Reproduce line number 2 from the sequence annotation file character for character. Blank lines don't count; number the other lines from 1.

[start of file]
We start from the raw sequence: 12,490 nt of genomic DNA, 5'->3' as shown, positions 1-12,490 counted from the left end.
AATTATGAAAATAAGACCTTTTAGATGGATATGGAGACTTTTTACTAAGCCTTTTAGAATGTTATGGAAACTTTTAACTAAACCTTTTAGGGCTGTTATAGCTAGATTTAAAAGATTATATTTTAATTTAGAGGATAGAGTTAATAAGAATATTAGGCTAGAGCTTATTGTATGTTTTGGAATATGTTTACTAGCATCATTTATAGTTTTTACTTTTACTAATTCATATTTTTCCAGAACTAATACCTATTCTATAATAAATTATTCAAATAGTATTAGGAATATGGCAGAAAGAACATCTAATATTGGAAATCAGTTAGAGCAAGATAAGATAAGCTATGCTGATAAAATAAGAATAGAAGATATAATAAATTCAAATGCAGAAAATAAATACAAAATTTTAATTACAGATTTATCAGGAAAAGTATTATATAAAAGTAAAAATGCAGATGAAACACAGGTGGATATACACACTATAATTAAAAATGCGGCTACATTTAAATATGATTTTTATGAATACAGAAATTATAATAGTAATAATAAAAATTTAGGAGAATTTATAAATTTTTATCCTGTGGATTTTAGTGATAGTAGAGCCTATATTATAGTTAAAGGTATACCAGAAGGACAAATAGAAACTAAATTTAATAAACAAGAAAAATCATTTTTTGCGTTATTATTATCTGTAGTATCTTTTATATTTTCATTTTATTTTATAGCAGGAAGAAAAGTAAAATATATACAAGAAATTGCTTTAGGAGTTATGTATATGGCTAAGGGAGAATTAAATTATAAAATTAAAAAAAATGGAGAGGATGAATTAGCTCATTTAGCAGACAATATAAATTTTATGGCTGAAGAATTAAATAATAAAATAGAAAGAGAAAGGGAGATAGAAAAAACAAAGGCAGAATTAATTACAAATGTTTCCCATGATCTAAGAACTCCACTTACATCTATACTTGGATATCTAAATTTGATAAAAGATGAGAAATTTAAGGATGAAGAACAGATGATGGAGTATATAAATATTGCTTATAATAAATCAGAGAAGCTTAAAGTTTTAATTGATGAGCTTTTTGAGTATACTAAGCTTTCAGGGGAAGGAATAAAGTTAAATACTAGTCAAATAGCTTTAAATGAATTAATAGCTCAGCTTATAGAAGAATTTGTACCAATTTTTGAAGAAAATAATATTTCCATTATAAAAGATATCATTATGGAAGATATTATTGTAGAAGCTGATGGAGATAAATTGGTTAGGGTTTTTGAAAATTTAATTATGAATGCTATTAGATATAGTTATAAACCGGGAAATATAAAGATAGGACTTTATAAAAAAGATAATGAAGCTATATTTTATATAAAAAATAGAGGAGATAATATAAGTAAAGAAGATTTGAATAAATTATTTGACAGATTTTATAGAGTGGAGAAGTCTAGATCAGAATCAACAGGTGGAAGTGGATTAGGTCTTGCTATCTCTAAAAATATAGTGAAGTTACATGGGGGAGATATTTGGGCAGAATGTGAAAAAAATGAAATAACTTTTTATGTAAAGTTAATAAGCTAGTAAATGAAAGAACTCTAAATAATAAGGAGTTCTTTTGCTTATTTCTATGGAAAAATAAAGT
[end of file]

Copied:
AATTATGAAAATAAGACCTTTTAGATGGATATGGAGACTTTTTACTAAGCCTTTTAGAATGTTATGGAAACTTTTAACTAAACCTTTTAGGGCTGTTATAGCTAGATTTAAAAGATTATATTTTAATTTAGAGGATAGAGTTAATAAGAATATTAGGCTAGAGCTTATTGTATGTTTTGGAATATGTTTACTAGCATCATTTATAGTTTTTACTTTTACTAATTCATATTTTTCCAGAACTAATACCTATTCTATAATAAATTATTCAAATAGTATTAGGAATATGGCAGAAAGAACATCTAATATTGGAAATCAGTTAGAGCAAGATAAGATAAGCTATGCTGATAAAATAAGAATAGAAGATATAATAAATTCAAATGCAGAAAATAAATACAAAATTTTAATTACAGATTTATCAGGAAAAGTATTATATAAAAGTAAAAATGCAGATGAAACACAGGTGGATATACACACTATAATTAAAAATGCGGCTACATTTAAATATGATTTTTATGAATACAGAAATTATAATAGTAATAATAAAAATTTAGGAGAATTTATAAATTTTTATCCTGTGGATTTTAGTGATAGTAGAGCCTATATTATAGTTAAAGGTATACCAGAAGGACAAATAGAAACTAAATTTAATAAACAAGAAAAATCATTTTTTGCGTTATTATTATCTGTAGTATCTTTTATATTTTCATTTTATTTTATAGCAGGAAGAAAAGTAAAATATATACAAGAAATTGCTTTAGGAGTTATGTATATGGCTAAGGGAGAATTAAATTATAAAATTAAAAAAAATGGAGAGGATGAATTAGCTCATTTAGCAGACAATATAAATTTTATGGCTGAAGAATTAAATAATAAAATAGAAAGAGAAAGGGAGATAGAAAAAACAAAGGCAGAATTAATTACAAATGTTTCCCATGATCTAAGAACTCCACTTACATCTATACTTGGATATCTAAATTTGATAAAAGATGAGAAATTTAAGGATGAAGAACAGATGATGGAGTATATAAATATTGCTTATAATAAATCAGAGAAGCTTAAAGTTTTAATTGATGAGCTTTTTGAGTATACTAAGCTTTCAGGGGAAGGAATAAAGTTAAATACTAGTCAAATAGCTTTAAATGAATTAATAGCTCAGCTTATAGAAGAATTTGTACCAATTTTTGAAGAAAATAATATTTCCATTATAAAAGATATCATTATGGAAGATATTATTGTAGAAGCTGATGGAGATAAATTGGTTAGGGTTTTTGAAAATTTAATTATGAATGCTATTAGATATAGTTATAAACCGGGAAATATAAAGATAGGACTTTATAAAAAAGATAATGAAGCTATATTTTATATAAAAAATAGAGGAGATAATATAAGTAAAGAAGATTTGAATAAATTATTTGACAGATTTTATAGAGTGGAGAAGTCTAGATCAGAATCAACAGGTGGAAGTGGATTAGGTCTTGCTATCTCTAAAAATATAGTGAAGTTACATGGGGGAGATATTTGGGCAGAATGTGAAAAAAATGAAATAACTTTTTATGTAAAGTTAATAAGCTAGTAAATGAAAGAACTCTAAATAATAAGGAGTTCTTTTGCTTATTTCTATGGAAAAATAAAGT